on the other hand, a lot of compact cameras (and some DSLRs) have 4:3 aspect ratio - same as the 1024x768 iPad display

    your question got me thinking about this, so I did a further test, this time with an image from a 12Mpixel compact camera (Canon SD960IS) which has a 4:3 aspect ratio image - resolution 3264x2448

    this time iTunes resizes the image to 2048x1536 (!) These photos will fill the iPad display perfectly, no narrow black borders.

    so my conclusion now is a bit different than before:

    it seems when syncing photos from iTunes/iPhoto to the iPad
    - large images are resized to 1536 pixels on their shortest side, and
    - original aspect ratio is preserved in the scaled-down image for iPad

    meaning 2304x1536 (3:2) or 2048x1536 (4:3)

    this gives at least 2x zoom possible on the iPad screen.
  10. Piggie thread starter macrumors G3


    Feb 23, 2010
    Excellent work..........

    So, from a Photoshop point of view:

    If you can, crop the image to a 4:3 ratio to give you 2x screen res (2048x1536) this will give you perfect fit and maximum quality.

    If you have a picture that wider than that (landscape) then crop/resize your image in photoshop to be 2304 pixels wide (by whatever height it is)

    If you have a narrow photo (tall building) then resize to 1536 pixels tall and whatever width the photo is.


  11. b.c. macrumors 6502

    Nov 5, 2008
    BTW, maybe obvious but above discussion about automatic resizing applies when you are using iTunes to sync the photos to your iPod.

    if you import your photos directly to the iPad - e.g. using the Camera Connection Kit - then there is NO resizing done to your photos, they are stored in the iPad in full resolution.
  12. Piggie thread starter macrumors G3


    Feb 23, 2010
    Interesting point.

    Yes, for my needs I shall only be using iTunes but good to hear what you say. I do have one query just out of interest about your point.

    What about compression and formats when importing photos?

    On my dslr I always shoot in Nikon raw format which are of course large files, but give me maximum quality and adjustment potential in Photoshop.

    How does the iPad deal with this?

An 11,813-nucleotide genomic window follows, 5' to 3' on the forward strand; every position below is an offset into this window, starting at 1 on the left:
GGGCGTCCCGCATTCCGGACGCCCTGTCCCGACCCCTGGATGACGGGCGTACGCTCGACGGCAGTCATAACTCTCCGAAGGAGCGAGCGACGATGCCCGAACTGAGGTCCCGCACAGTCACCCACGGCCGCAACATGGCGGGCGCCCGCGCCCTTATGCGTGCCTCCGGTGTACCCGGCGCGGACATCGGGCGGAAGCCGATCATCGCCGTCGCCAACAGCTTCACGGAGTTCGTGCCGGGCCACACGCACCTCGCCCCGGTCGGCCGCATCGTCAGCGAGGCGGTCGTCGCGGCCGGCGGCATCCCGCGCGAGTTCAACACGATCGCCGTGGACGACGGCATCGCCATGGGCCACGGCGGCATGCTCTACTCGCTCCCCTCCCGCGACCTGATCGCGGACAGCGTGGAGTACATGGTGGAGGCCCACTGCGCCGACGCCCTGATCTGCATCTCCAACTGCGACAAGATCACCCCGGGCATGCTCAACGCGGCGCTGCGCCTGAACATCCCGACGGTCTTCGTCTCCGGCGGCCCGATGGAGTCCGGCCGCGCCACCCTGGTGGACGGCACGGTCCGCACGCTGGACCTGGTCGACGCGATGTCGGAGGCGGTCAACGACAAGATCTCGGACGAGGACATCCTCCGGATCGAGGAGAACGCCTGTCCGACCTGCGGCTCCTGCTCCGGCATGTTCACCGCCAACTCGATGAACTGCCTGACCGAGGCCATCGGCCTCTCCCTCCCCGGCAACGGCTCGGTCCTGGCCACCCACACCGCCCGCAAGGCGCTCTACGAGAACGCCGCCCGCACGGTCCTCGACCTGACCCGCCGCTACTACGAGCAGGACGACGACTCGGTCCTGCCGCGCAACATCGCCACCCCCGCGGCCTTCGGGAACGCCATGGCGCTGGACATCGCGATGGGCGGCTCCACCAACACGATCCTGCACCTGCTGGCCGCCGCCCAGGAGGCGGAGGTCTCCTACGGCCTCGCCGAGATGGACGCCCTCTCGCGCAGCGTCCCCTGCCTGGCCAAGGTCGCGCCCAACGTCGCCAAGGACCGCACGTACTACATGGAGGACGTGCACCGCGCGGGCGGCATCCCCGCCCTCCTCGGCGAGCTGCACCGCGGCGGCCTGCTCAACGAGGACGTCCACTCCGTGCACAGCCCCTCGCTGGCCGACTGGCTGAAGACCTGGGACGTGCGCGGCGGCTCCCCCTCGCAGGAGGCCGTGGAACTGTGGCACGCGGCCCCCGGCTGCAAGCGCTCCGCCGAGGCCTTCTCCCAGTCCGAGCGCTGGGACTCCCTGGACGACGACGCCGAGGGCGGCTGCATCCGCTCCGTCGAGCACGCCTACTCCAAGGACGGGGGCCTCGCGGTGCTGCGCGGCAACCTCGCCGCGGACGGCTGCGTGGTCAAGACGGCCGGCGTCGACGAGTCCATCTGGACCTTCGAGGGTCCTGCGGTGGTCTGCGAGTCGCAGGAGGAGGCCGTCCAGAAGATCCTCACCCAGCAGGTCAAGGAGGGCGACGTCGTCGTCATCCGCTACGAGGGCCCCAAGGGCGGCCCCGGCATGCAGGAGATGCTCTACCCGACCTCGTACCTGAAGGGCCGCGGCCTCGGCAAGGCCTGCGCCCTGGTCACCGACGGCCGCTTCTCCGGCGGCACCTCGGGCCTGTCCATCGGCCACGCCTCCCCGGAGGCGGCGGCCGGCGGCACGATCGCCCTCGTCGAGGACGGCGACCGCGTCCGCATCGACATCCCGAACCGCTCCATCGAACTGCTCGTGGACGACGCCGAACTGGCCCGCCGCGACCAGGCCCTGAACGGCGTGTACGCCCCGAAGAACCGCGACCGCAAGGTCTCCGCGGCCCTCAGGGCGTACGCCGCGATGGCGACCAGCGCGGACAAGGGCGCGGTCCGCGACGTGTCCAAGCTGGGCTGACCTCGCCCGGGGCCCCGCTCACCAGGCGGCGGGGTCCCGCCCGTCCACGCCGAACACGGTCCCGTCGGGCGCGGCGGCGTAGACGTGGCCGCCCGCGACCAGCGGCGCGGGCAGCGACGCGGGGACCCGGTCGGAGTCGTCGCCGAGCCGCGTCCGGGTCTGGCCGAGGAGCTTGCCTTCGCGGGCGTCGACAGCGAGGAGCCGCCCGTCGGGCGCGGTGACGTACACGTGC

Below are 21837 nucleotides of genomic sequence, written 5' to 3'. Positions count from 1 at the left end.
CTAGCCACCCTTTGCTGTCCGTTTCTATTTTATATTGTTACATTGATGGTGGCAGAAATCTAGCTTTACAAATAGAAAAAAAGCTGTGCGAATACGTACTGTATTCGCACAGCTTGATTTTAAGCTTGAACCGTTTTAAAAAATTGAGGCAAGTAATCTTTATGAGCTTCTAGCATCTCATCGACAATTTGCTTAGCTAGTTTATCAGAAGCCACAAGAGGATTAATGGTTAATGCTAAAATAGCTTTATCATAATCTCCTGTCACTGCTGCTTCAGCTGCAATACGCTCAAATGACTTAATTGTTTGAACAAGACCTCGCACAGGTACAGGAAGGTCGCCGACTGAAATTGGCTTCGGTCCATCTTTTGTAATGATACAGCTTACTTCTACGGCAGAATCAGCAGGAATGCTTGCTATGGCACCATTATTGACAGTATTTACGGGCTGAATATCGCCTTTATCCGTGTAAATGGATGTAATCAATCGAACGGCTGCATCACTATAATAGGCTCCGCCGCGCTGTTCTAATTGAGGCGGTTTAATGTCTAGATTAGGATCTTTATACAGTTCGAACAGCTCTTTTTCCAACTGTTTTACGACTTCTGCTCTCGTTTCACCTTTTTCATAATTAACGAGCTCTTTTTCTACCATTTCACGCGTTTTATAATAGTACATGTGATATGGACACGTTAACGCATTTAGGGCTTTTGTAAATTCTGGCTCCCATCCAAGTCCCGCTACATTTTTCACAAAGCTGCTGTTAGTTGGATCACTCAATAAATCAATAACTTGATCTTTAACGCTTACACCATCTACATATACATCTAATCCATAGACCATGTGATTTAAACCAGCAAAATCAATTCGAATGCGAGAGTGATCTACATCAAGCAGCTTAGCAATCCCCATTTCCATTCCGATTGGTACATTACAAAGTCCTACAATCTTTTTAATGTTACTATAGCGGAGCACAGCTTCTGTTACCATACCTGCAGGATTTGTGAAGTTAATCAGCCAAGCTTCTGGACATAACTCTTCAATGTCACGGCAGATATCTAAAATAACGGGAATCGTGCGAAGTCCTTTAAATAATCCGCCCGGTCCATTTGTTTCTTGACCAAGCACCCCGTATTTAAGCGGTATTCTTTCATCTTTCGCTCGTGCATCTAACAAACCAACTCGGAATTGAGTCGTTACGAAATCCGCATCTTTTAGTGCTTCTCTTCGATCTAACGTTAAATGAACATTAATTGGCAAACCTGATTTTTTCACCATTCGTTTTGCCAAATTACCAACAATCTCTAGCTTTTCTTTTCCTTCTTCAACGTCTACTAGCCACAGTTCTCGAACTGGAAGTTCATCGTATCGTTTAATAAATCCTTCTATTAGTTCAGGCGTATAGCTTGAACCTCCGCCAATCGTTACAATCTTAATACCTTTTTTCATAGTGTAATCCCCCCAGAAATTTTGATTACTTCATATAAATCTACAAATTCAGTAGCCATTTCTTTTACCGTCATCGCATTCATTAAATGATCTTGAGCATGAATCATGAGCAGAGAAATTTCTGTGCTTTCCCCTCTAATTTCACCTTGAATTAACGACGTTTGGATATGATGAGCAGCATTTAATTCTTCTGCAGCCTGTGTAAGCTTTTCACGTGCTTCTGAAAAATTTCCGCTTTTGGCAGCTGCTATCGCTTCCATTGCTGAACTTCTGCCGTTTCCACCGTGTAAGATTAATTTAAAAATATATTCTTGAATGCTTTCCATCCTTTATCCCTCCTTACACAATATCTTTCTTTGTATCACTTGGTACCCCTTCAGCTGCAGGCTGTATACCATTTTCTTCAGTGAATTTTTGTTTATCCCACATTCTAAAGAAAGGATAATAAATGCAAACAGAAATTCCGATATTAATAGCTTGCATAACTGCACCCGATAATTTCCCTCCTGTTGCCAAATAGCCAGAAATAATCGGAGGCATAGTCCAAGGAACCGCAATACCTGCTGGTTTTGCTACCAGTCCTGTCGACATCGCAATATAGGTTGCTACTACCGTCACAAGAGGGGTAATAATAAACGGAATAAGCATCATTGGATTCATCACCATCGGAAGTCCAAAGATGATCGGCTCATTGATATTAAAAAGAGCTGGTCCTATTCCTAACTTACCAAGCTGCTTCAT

Not that I ever see myself doing so as I regard the iPad as a device to display photos I have already edited for display on it.
  13. b.c. macrumors 6502

    Nov 5, 2008
    using iPhoto/iTunes to sync RAW files - iTunes converts the RAWs and just the optimized JPEG files are downloaded to your iPad. the iPad never receives the actual RAW files transferring photos this way. Whether JPEG or RAW, I'm pretty sure there's some compression going on in iTunes sync, but I don't know the details.

    using the Camera Connection Kit, you can load RAW files from your camera into your iPad. Same as with JPEGs loaded this way, the original files are not converted/modified by the iPad, and originals can be downloaded later to your computer.

    if I recall correctly, the embedded JPEG with the RAW (if any) is used for displaying on the iPad, otherwise the iPad creates a JPEG preview from the RAW - I'd guess it would be 2304x1536 or something like that. I've not played around with this much, other than to confirm that I can load RAW onto the iPad and get them back unmodified.

    if you shoot RAW+JPEG, then each photo results in 2 files loaded onto the iPad when using the CCK.

    to get the files off the iPad, you can use Image Capture app on your Mac (or iPhoto) to download the original RAW and/or JPEG files from the iPad.

    p.s. I had great hopes of using my 64GB iPad as a photo storage device while traveling (replacing my existing Epson P-2000). Although it can serve this basic function using the CCK, there's a simple yet serious deficiency in the current Photo app that makes this impractical...

    it's impossible to create a new album in the iPad Photos app! - this means if I shoot hundreds/thousands of photos over several days and upload to iPad, they can only live in one single album (the "All Imported" album). There's no way to organize photos as they are shot, by "roll" or day or event, which is what I do now on the P-2000.

    Hopefully a future update to the iPad software will add this simple function to add albums and move/sort photos